Exclusive Blogging from Campaign Trail: Michelle Obama's Inspiration From One Breast Cancer Survivor

The first lady, in the second of a week-long series of daily exclusive blog posts for iVote on iVillage, talks about women, such as a breast cancer survivor named Meredith Bohn, who have inspired her during the presidential campaign.

First Lady Michelle Obama has been hitting the campaign trail over the last year to help re-elect her husband. This week on iVillage, she shares the inspiring stories of five incredible women she’s met along the way. Follow her blog all week long at iVillage.com/iVote. And, if you have any questions about where or when to vote this fall, just go to GottaVote.com to find all the information you need.

Meredith Bohn is a strong woman. She’s an Army veteran and a small business owner – and when the going gets tough, Meredith gets tougher.

That’s what she showed in May of 2008, when, in the space of a few weeks, Meredith was diagnosed with breast cancer and her husband lost his job. Their family had COBRA coverage for a few months, but after that, they knew they would be uninsured. Luckily, just as their insurance was about to run out, her husband found another job – one with health insurance.

“It was really critical for us to keep that coverage in place,” Meredith said. “I knew that I would have had a preexisting condition and nobody would have helped me.”

And what’s extraordinary about Meredith is that she decided she had to do more than breathe a sigh of relief for herself – she wanted to make sure no other woman would ever have to face that same situation.

Although she was still fighting breast cancer, Meredith got involved in the 2008 election as a volunteer for my husband. She made phone calls and even knocked on a few doors because she knew how frustrating it was to fight with insurance companies to just to get a doctor-ordered MRI. She was scared that someday, even if she got healthy, she could be labeled with a pre-existing condition and be denied coverage. She believed that breast cancer patients like her shouldn’t be worrying at all – they should just be focused on getting better. And she wanted to make things fairer not just for herself, but for everyone else as well.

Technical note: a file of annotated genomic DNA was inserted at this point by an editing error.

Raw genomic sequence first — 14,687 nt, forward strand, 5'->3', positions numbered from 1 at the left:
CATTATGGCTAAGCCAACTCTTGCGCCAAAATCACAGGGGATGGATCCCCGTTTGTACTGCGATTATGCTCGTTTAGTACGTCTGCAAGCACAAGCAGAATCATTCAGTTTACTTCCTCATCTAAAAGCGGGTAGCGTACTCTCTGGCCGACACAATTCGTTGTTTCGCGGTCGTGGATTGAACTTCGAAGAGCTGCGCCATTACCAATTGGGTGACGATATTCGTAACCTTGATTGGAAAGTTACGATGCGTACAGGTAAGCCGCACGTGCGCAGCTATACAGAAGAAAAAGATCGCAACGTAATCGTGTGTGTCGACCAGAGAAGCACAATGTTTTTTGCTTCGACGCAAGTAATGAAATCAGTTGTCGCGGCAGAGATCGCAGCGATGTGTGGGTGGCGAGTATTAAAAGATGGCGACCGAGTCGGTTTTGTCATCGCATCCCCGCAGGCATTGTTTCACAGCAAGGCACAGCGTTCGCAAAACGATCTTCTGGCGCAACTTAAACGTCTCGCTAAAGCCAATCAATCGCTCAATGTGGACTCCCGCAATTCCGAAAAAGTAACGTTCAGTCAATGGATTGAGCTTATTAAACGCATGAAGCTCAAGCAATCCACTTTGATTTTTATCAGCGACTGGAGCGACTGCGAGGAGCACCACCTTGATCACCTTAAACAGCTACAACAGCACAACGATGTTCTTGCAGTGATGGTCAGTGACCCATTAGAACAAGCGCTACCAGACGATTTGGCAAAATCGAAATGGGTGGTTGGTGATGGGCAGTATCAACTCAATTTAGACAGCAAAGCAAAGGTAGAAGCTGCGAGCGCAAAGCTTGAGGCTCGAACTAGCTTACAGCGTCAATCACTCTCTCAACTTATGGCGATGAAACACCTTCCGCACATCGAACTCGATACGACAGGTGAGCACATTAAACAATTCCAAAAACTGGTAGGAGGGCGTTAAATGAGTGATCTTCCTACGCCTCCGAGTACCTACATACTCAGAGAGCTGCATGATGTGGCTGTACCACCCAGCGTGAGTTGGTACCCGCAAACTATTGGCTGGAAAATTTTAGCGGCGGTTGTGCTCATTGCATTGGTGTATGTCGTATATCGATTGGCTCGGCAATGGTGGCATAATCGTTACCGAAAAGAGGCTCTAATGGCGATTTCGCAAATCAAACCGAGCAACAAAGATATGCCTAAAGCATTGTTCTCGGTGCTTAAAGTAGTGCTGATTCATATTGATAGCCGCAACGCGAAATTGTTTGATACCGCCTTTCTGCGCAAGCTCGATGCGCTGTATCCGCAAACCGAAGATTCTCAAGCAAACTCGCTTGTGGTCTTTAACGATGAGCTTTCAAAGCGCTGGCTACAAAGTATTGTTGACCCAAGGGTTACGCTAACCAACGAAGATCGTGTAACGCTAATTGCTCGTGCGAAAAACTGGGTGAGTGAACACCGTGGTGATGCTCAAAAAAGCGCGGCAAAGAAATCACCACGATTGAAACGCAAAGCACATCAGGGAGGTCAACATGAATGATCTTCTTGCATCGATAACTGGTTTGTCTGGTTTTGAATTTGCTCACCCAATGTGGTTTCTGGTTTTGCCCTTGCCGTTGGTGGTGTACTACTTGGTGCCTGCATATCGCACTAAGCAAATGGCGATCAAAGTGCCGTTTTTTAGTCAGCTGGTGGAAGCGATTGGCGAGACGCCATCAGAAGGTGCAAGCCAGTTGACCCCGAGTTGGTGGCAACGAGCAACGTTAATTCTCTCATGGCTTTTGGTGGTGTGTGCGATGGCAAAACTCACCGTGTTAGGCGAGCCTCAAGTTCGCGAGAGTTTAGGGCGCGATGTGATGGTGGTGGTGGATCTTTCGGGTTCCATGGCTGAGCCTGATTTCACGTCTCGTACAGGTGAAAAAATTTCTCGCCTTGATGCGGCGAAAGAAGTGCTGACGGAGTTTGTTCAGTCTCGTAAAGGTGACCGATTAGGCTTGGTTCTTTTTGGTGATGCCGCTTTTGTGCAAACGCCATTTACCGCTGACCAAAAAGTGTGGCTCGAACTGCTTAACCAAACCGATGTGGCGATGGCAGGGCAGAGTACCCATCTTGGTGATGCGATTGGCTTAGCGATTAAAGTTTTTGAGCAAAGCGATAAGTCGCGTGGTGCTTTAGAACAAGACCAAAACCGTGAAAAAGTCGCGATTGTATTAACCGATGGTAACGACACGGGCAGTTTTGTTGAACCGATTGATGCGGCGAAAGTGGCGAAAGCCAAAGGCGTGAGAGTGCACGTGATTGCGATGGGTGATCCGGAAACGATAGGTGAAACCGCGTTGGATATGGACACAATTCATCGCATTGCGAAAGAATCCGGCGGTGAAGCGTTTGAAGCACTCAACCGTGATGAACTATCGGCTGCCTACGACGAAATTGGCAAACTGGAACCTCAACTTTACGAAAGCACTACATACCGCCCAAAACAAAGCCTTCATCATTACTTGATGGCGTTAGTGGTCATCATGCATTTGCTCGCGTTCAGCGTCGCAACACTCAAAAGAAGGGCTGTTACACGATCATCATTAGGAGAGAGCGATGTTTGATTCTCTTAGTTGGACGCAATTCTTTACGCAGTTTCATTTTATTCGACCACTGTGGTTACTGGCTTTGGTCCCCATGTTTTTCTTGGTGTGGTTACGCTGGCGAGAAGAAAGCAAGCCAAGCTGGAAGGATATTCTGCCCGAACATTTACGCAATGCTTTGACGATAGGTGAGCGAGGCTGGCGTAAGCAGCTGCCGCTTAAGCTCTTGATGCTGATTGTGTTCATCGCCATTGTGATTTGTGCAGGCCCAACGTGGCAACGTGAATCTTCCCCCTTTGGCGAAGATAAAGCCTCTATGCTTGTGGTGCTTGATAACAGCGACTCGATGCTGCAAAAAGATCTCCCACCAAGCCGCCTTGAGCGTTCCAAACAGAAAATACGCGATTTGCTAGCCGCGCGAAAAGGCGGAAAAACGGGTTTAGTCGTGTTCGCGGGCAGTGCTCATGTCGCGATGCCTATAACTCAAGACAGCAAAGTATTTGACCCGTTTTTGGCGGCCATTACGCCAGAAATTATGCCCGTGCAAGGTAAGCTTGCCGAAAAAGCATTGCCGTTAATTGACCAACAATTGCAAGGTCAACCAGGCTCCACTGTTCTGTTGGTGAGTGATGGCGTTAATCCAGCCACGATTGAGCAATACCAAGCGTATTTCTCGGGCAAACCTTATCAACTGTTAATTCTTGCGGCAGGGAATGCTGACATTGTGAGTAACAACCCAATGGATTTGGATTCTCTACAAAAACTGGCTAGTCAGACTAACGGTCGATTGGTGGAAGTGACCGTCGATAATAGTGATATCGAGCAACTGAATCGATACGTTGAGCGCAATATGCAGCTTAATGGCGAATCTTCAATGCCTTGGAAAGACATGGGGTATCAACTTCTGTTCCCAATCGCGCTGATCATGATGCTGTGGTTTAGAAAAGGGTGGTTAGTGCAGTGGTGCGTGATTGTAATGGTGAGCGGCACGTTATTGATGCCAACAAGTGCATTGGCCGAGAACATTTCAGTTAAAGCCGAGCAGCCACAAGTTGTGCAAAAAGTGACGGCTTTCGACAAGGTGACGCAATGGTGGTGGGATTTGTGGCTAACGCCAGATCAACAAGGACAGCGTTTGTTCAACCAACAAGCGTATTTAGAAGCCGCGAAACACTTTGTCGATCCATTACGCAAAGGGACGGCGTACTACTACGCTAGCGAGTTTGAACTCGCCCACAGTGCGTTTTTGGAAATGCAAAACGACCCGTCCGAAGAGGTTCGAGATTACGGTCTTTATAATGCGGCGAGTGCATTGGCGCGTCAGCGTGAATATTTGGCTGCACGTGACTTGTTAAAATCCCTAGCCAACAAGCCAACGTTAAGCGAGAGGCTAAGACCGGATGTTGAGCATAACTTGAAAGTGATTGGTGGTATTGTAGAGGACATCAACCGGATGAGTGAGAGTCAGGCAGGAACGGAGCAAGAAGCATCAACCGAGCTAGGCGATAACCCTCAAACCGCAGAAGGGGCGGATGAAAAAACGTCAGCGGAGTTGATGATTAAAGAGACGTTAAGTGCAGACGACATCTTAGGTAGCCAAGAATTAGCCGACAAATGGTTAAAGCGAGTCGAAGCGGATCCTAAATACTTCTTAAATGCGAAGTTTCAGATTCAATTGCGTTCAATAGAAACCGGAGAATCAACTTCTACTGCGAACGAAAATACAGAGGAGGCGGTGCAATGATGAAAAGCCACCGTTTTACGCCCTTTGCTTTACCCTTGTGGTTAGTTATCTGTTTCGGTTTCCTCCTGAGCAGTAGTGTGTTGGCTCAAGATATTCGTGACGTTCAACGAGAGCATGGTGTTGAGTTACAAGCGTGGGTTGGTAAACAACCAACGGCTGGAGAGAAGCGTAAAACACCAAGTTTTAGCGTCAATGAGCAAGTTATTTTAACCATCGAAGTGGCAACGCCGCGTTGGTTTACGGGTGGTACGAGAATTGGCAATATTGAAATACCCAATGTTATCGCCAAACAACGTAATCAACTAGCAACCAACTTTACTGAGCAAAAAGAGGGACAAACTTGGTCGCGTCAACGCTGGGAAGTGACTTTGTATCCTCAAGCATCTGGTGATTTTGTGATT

Two years later, when Barack signed health reform into law, Meredith knew that her vote and all her hard work had been worth it. She knew that in the years ahead, fewer families would have to experience the worries and fears that hers did. Because of health reform, insurance companies will no longer be able to discriminate against people because they get breast cancer or diabetes or some other serious illness. And they won’t be able to charge women more than men for the same coverage.

When we met in New Hampshire in early August, I thanked Meredith for her service and for all she had done for this country, and I let her know just how much her story inspired me. I told her how meaningful it was to Barack to have been able to help people like her all across our country.

Meredith told me that that’s exactly the reason she’s back at it again this fall, volunteering to re-elect a president who will protect health reform from those who want to repeal it.

If anyone doubts the impact this election will have on our lives and the direction of our country – just think about what it will mean for Meredith.

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